• HoHum (@hohum) said on 1st January 2012, 0:34

          Oh dear, please insert the “a” and “to” in the appropriate places.

          • BasCB (@bascb) said on 3rd January 2012, 13:06

            I know quite a lot of teachers who never make it to their 40s before they end up in sick leave from the stresses of the job.

            And surely one would want young teachers with fresh knowledge to teach instead of having old fogies teaching our kids, eh!

  8. Prisoner Monkeys (@prisoner-monkeys) said on 31st December 2011, 7:29

    Okay, we all remember my little rant against Autosport for making headline news out of a non-story with Damon Hill talking up Raikkonen’s return. I said I could understand it if Hill offered a dissenting opinion, so I find it very interesting that Autosport have ignored Gerhard Berger’s thoughts on the matter; Berger has publicly said he would not have re-signed Raikkonen “I would be surprised if he has the strength, discipline and ambition to return to the front”.

    • thatscienceguy said on 31st December 2011, 9:33

      Let me paraphrase you yesterday: “Why do these old drivers who are so far removed from F1 insist on providing their opinion?”

      It seems interesting you had a problem with Hill answering a question (yes, you directly attacked him and then changed to attack the journalist) when his answer is contrary to yours, and now you’re criticising Autosport for not publishing someone providing their opinion.

      It certainly sounds a little like you think only people whose opinion aligns with yours should be published.

      • Prisoner Monkeys (@prisoner-monkeys) said on 31st December 2011, 23:39

        No, I’m not criticising Hill for answering a question. I’m criticising Autosport for making headline news out of it. As has been pointed out, Raikkonen was not the only thing Hill was asked about – but it was the thing Autosport ran as their headlines.

        If you look back over the past year, Autosport and The Team Formerly Known As Renault have become quite close. They sponsor the Autosport International show, for one, and during the dispute with Tony Fernandes, Autosport’s articles usually favoured Renault a bit (if you look at some of the comments on their forums, their readers picked up on it and were quite critical of it, but a lot of them were pro-Fernandes). And now they’re drawing Raikkonen’s return out whilst ignoring stories that provide a different opinion.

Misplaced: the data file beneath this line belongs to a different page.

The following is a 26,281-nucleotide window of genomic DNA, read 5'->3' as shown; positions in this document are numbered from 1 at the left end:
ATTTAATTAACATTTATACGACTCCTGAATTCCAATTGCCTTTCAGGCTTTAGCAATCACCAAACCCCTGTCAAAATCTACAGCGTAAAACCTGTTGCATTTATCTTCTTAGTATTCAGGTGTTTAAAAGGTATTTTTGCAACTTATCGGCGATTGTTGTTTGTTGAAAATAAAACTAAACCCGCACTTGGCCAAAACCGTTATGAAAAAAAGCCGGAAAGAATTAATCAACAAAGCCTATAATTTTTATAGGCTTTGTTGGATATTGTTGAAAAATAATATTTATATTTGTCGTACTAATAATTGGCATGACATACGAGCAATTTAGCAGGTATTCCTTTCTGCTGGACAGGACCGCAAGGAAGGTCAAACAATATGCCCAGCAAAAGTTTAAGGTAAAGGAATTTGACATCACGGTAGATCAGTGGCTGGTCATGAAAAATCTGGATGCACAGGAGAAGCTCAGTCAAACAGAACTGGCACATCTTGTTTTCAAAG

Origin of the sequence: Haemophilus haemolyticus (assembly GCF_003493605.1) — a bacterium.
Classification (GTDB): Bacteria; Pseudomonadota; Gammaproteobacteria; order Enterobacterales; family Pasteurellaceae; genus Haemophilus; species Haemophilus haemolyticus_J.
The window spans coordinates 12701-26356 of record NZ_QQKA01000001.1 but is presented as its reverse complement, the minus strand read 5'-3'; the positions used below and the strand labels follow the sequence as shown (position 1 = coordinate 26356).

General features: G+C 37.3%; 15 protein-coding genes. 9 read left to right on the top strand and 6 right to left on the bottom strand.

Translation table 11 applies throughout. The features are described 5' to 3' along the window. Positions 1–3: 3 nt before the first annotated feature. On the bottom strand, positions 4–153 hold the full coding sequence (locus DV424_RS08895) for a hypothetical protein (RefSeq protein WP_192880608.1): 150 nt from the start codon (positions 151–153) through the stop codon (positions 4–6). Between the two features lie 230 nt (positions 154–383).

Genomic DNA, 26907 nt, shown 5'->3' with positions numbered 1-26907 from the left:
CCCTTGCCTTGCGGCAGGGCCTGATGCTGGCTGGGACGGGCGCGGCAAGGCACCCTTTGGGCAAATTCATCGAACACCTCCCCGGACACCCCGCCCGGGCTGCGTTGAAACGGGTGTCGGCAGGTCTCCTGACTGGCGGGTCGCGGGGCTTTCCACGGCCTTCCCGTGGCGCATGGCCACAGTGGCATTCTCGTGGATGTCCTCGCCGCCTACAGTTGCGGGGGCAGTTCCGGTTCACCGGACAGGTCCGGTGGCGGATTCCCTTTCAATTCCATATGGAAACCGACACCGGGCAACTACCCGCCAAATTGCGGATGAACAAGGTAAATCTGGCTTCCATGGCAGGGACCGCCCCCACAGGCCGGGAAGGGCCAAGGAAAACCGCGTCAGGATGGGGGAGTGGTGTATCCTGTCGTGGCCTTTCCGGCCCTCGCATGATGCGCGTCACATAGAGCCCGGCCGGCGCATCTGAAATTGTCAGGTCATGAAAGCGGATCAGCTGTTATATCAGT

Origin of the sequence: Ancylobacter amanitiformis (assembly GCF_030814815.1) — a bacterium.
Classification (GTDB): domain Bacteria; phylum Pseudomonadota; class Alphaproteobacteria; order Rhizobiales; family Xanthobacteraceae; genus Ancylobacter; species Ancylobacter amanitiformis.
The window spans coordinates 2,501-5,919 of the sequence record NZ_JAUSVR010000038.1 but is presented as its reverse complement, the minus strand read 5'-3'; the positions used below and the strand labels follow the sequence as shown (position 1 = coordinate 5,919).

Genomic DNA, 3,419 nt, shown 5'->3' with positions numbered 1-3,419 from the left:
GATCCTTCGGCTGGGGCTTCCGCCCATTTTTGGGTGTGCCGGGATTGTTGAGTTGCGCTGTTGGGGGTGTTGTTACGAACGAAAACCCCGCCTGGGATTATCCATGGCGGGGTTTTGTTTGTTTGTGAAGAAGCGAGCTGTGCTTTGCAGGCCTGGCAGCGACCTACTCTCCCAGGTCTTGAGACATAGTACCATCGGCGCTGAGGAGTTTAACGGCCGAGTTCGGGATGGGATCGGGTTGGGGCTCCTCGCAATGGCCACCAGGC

• Mike (@mike) said on 1st January 2012, 15:39

          Autosport for making headline news out of it

          Haha, PM, not sure if you have noticed, but that’s their job.

          Seriously though, I think the answer is that, “Kimi can do it” makes for a positive article that people like reading. “Kimi can’t” makes for a negative article, that generally speaking isn’t great for viewers appeasement.

    • Banburyhammer1 said on 31st December 2011, 18:10

      Another opinion -that like Hill’s – wont change anything. I don’t see your point and why you find it necessary to become righteously indignant with anything that doesn’t fit your global utopian vision. Its not like Autosport have released an article denouncing Berger in the wake of his comments.

  9. matt90 (@matt90) said on 31st December 2011, 18:12

    Pretty sure that ‘Delhi belly’ is a very well-known phenomenon for people visiting India. I don’t really see the offence in a joke at the expense of that. Hammond got ill on last years special and I don’t remember any furore, even though his clichéd illness was heavily joked about.

  10. steveo said on 1st January 2012, 11:34

    Because Autosport is a British magazine and Damon is a former British driver AND World Champion unlike Berger which is neither. Also until recently Hill was the head of BRDC which successfully built the new Silverstone Wing and kept the GP at Silverstone. Donnington’s massive screw-up absolutely helped Silverstone but Damon was at the BRDC at the time so the victors get the spoils / recognition.

    Berger makes headlines in Germany where Hill certainly wouldn’t. Some Schumi fans probably still hate him from the battles in the 1990’s